At planting he applied 6 gal. of 10-34-0 starter fertilizer along with Lorsban insecticide in the furrow. When the corn was about 3 ft. tall, he sidedressed 80 lbs. of 28-0-0 liquid nitrogen.

For weed control, he applied Dow's FulTime preemerge herbicide for grass control the day after planting. After the corn emerged, he followed up with Callisto herbicide for broadleaf control.

Throughout the growing season, Anthony scouts the fields at least once a week. In the fall he harvests the crop using a Case International 2366 combine.

His recommendations for other farmers are to do a lot of research and pick the right hybrids for the right fields. “A lot of fields have different conditions,” he says. “There is just a lot of variability out there. And one hybrid doesn't fit them all. Seed selection is very important.”


1st in A ridge-till nonirrigated Yield: 287 bu./acre


160 lbs./acre of anhydrous ammonia

34-0-0, 11-52-0, and 0-0-60 dry fertilizer

Pioneer 33R78 seed

6 gal. of 10-34-0 starter fertilizer

Lorsban insecticide

Dow's FulTime preemerge herbicide

Callisto postemergent herbicide

80 lbs. of 28-0-0 liquid nitrogen

John Deere 1760 vacuum planter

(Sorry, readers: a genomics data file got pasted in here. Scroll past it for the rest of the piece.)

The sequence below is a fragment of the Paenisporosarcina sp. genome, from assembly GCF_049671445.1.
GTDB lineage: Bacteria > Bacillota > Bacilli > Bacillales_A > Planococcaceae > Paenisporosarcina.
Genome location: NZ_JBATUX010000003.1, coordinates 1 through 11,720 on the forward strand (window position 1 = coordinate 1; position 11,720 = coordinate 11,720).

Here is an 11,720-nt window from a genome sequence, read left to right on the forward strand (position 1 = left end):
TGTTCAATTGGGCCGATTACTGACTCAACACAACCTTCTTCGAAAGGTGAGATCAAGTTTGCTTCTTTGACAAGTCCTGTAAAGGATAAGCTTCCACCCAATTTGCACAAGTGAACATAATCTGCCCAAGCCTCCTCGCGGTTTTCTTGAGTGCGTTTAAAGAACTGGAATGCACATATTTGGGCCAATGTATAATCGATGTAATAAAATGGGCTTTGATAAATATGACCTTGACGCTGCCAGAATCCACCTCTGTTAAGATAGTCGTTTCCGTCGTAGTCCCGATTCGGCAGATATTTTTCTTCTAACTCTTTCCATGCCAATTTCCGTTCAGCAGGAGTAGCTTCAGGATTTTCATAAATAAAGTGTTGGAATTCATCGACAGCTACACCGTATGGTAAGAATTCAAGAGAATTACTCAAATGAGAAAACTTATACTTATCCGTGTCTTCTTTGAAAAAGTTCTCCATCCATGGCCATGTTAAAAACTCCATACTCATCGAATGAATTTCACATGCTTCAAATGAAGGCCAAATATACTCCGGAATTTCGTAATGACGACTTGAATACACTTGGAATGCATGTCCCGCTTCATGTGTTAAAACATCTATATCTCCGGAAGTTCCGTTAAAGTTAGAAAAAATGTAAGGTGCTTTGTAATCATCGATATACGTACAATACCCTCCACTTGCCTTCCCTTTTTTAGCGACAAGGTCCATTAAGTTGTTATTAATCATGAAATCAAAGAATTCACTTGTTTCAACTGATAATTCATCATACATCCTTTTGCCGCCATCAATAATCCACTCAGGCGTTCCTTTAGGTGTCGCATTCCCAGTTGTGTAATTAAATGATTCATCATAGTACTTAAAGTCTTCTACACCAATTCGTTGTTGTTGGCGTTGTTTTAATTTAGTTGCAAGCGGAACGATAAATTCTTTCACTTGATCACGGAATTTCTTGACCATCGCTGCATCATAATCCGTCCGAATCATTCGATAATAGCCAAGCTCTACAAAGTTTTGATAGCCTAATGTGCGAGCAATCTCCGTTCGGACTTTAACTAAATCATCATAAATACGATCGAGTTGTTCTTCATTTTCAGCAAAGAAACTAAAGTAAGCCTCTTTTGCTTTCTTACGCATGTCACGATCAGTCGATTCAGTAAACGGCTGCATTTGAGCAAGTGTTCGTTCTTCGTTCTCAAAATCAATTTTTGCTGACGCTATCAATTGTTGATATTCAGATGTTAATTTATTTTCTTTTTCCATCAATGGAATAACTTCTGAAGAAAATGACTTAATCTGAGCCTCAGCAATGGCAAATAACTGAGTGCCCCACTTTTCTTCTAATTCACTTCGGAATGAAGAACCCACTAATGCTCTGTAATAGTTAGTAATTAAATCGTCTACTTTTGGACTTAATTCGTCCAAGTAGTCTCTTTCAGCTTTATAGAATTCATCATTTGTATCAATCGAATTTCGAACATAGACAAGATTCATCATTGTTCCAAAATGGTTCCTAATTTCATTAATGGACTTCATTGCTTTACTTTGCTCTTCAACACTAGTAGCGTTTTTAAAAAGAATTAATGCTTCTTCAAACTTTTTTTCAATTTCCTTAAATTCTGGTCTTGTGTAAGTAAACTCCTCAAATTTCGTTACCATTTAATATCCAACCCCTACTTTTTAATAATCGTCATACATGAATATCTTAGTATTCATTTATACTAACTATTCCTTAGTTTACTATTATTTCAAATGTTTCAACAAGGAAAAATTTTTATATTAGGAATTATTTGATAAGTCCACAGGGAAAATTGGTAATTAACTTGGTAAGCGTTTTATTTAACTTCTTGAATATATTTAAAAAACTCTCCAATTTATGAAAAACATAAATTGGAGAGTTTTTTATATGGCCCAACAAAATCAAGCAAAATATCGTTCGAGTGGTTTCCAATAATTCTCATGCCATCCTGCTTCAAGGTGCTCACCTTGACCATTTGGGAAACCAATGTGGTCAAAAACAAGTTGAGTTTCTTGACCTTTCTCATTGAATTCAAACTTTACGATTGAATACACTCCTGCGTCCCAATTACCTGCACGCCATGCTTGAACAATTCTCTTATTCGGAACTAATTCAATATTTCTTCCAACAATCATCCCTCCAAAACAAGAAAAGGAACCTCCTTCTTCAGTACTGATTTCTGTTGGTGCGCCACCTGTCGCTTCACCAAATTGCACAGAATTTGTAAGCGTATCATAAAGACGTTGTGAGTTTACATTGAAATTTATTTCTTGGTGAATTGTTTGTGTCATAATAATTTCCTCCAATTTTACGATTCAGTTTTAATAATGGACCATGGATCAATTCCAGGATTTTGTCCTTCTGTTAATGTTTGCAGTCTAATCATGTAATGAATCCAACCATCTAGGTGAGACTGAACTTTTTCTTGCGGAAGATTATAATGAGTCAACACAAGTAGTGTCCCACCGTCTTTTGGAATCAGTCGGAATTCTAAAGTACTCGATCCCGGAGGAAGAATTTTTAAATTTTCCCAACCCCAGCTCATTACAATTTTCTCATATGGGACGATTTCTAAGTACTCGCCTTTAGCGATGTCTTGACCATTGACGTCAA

RoGator 664 self-propelled sprayer

Case IH 2366 combine

ROBERT LITTLE has won in both the conventional and no-till categories. He credits good growing conditions and intensive management for last year's winning yields. “I pay attention to small details,” he explains. “I believe enough small details add up to a better result.”

For example, Little, who is a certified agronomist, frequently scouts fields for problems. Between planting and harvest, he looks at the crop at least twice a week and sometimes daily.

He gives the same attention to his selection and use of inputs. “With any of your inputs, you can do a good job or bad job,” he says. “And all of them can work if you use and apply them correctly.”

Little's process begins with choosing the right seed. “Seed is number one,” he says. “That is where it all starts.” Little plants and sells Pioneer seed and believes its performance is superior to that of other brands. “And I think the contest bears that out,” he says. Of the 27 national winners, 25 used Pioneer seed.